In Pisa, Byron created a dramatic trilogy based on a biblical theme—heaven and Earth (only the first part was completed)—the family psychological play Werner (1822), and the narrative poem The Island (1823). The narrative poem The Vision of Judgment (1822) is a parody on R. Southey’s poem of the same name, which had praised the late King George III. In the satire The Irish Avatar (1821; complete edition, 1831), Byron described the triumphant reception arranged for George IV in Dublin and upbraided the Irish for their servility and forgetfulness of their national honor. The political satire The Age of Bronze (1823) was occasioned by the Congress of the Holy Alliance in Verona (1822), which decided to suppress revolutionary movements in Europe.

In Pisa and Genoa, Byron continued to work on his novel in verse, begun in 1818— Don Juan (16 chapters or cantos; the 17th is incomplete). Byron describes exotic scenes and the romantic adventures of his hero and speaks out as a critic of modern society. In Don Juan the problem of man and his environment arises, instead of the problem of man and the universe, which was characteristic of Byron’s earlier work. This brought Byron closer to realism.

In July 1823, Byron left for Greece to participate in the liberation struggle of the Greek patriots against the Turkish yoke. In December 1823 he reached the town of Missolonghi, where he fell ill with a fever and died. Byron devoted several narrative poems to the heroic struggle of the Greeks, including “Song to the Suliotes,” “Journal in Cephalonia,” and “Last Words on Greece.” Byron’s memory was honored in Greece by national mourning.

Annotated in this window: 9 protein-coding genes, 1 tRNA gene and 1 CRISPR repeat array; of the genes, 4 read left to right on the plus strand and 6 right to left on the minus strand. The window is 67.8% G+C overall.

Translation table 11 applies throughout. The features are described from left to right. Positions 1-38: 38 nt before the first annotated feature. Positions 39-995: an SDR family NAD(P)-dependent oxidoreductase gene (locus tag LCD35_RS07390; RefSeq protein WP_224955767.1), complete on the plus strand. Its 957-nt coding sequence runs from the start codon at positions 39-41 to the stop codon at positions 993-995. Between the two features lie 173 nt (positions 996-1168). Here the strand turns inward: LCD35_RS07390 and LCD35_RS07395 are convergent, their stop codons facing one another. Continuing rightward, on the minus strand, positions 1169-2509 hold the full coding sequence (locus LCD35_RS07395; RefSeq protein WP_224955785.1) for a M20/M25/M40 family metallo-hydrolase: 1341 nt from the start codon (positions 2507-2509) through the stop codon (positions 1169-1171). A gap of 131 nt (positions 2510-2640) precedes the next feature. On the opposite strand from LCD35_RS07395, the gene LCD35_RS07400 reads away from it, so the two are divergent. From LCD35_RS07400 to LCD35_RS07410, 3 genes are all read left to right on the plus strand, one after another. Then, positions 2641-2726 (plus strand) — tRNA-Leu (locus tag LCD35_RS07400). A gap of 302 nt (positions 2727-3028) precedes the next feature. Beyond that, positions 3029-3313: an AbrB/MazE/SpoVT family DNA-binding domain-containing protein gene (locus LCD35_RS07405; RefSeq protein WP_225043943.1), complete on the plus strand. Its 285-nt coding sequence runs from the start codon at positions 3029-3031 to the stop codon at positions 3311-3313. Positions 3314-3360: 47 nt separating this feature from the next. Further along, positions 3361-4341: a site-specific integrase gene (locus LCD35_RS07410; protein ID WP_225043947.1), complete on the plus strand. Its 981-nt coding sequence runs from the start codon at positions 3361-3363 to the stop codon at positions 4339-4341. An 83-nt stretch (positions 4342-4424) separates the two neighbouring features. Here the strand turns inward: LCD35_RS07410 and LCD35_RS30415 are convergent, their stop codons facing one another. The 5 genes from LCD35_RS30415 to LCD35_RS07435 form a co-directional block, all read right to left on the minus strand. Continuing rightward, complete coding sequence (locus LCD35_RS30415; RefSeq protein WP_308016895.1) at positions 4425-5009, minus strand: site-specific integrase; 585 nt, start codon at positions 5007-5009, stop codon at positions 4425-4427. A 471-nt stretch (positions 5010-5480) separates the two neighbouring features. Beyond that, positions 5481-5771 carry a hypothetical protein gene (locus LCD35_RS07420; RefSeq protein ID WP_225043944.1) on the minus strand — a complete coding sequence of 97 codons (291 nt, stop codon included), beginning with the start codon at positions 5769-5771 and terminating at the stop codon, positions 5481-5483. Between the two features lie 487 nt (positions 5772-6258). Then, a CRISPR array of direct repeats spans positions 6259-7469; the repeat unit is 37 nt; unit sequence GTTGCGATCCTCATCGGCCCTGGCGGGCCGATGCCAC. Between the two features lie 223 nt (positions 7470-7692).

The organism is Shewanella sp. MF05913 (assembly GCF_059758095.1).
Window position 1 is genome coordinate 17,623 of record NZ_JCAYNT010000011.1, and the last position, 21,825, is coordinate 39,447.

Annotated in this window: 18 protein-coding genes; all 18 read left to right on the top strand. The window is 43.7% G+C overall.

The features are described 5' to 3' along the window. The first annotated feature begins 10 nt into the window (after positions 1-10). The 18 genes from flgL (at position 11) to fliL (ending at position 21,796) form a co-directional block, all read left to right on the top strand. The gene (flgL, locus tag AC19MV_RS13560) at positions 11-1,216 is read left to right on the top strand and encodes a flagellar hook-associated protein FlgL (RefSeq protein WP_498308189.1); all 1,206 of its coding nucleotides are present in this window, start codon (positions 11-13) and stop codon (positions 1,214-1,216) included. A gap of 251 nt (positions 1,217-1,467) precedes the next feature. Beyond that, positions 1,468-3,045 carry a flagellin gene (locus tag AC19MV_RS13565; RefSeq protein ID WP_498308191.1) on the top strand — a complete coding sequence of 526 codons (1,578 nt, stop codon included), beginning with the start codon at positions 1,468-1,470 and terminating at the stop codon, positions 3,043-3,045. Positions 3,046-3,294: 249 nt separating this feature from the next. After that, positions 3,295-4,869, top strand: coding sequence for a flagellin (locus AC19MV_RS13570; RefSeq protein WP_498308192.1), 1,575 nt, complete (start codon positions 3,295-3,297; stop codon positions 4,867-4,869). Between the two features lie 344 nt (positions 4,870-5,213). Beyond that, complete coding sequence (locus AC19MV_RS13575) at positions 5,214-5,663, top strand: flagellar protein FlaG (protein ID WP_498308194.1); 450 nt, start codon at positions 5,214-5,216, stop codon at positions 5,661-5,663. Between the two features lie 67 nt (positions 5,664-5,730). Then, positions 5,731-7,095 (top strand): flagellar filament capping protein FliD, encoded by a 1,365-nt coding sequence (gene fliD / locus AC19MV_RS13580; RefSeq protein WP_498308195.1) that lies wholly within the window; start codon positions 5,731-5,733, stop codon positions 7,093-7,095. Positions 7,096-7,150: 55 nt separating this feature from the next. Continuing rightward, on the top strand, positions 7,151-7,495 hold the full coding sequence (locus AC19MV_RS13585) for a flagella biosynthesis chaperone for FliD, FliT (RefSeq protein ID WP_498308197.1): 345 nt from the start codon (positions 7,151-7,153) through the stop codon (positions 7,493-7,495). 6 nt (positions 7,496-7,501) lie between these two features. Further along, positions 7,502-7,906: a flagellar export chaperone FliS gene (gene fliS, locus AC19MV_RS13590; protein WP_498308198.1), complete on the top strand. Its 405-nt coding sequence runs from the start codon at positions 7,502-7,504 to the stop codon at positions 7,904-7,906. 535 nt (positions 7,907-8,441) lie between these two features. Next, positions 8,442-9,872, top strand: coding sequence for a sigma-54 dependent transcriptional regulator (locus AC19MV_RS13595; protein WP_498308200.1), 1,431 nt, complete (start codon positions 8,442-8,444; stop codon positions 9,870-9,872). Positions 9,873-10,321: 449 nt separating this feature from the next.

Byron’s poetic passion, profound lyricism, ideological daring, and expressive images made him one of the favorite poets of 19th-century Europe. He had a very great influence on all world literature, including Russian.

The social and intellectual mood of early nineteenth-century European literature is associated with Byron’s name; it is called Byronism. The contradictory nature of Byron’s world view resulted in the association of this intellectual mood with an individualism accentuated by disillusionment with society and with a particular interest in savage, exotic countries, as well as with a rebellious spirit, love of liberty, and willingness to struggle on the side of oppressed peoples.

Byron’s work has been highly praised by Russian writers and critics.


The Works. A New Revised and Enlarged Edition, vols. 1–13. London, 1898–1904.
Byron’s Letters and Diaries. Edited by P. Quennell. Vols. 1–2. [London], 1950.
Selected Verse and Prose Works, Including Letters and Extracts From Lord Byron’s Journals and Diaries. London-Glasgow, 1965.
In Russian translation:
Sochineniia, vols. 1–3. St. Petersburg, 1904–05.
Dramy. Petrograd-Moscow, 1922.
Lirika i satira. Moscow, 1935.
Izbr. proizv. v odnom tome. [Introductory article by A. V. Lunacharskii.] Minsk, 1939.
Poemy, vols. 1–2. [Introductory article by M. Zabludovskii.] Moscow, 1940.
Izbr. proizv.[Introductory article by A. A. Elistratova.] Moscow, 1953.
Don Juan. Translated by T. Gnedich. [Introductory article by N. D’iakonova.] Moscow-Leningrad, 1959.
P’esy. [Introductory article by A. A. Anikst.] Moscow, 1959.
Dnevniki—Pis’ma. Moscow, 1963.


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Belinskii, V. G. Poln. sobr. soch., vols. 1–13. Moscow, 1953–59. (See Index.)
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Zhirmunskii, V. M. Bairon i Pushkin. Leningrad, 1924.
Elistratova, A. A. Bairon. Moscow, 1956.
Elistratova, A. A. Nasledie angliiskogo romantizma i sovremennost’. Moscow, 1960.
Kurginian, M. Dzhorgzh Bairon. Moscow, 1958.
Alekseev, M. P. Iz istorii angliiskoi literatury. Moscow-Leningrad, 1960.
Klimenko, E. I. Bairon: lazyk i stil’. Moscow, 1960.
Gray, D. The Life and Work of Lord Byron. Nottingham, 1964.
Joseph, M. K.Byron the Poet. London, 1964.
Marchand, L. A. Byron’s Poetry.... Boston, 1965.
Marchand, L. A. Byron: A Biography, vols. 1–3. New York, 1957.


The Great Soviet Encyclopedia, 3rd Edition (1970-1979). © 2010 The Gale Group, Inc. All rights reserved.